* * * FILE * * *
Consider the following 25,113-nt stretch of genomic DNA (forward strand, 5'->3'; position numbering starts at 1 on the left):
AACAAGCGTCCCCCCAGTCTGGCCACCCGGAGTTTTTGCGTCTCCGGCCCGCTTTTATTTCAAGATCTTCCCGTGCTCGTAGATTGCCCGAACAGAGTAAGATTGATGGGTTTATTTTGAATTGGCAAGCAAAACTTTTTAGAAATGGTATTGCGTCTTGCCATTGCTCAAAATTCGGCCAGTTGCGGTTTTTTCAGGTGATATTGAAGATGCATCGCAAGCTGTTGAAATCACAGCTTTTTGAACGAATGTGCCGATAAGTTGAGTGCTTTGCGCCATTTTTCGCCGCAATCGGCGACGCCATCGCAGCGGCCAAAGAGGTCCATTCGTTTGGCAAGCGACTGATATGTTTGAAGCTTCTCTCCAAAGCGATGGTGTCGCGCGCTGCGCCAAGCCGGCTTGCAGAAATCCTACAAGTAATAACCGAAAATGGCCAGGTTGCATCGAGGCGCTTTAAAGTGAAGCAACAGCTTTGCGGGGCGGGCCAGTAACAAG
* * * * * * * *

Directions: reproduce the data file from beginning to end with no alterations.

Consider the following 25,113-nt stretch of genomic DNA (forward strand, 5'->3'; position numbering starts at 1 on the left):
AACAAGCGTCCCCCCAGTCTGGCCACCCGGAGTTTTTGCGTCTCCGGCCCGCTTTTATTTCAAGATCTTCCCGTGCTCGTAGATTGCCCGAACAGAGTAAGATTGATGGGTTTATTTTGAATTGGCAAGCAAAACTTTTTAGAAATGGTATTGCGTCTTGCCATTGCTCAAAATTCGGCCAGTTGCGGTTTTTTCAGGTGATATTGAAGATGCATCGCAAGCTGTTGAAATCACAGCTTTTTGAACGAATGTGCCGATAAGTTGAGTGCTTTGCGCCATTTTTCGCCGCAATCGGCGACGCCATCGCAGCGGCCAAAGAGGTCCATTCGTTTGGCAAGCGACTGATATGTTTGAAGCTTCTCTCCAAAGCGATGGTGTCGCGCGCTGCGCCAAGCCGGCTTGCAGAAATCCTACAAGTAATAACCGAAAATGGCCAGGTTGCATCGAGGCGCTTTAAAGTGAAGCAACAGCTTTGCGGGGCGGGCCAGTAACAAG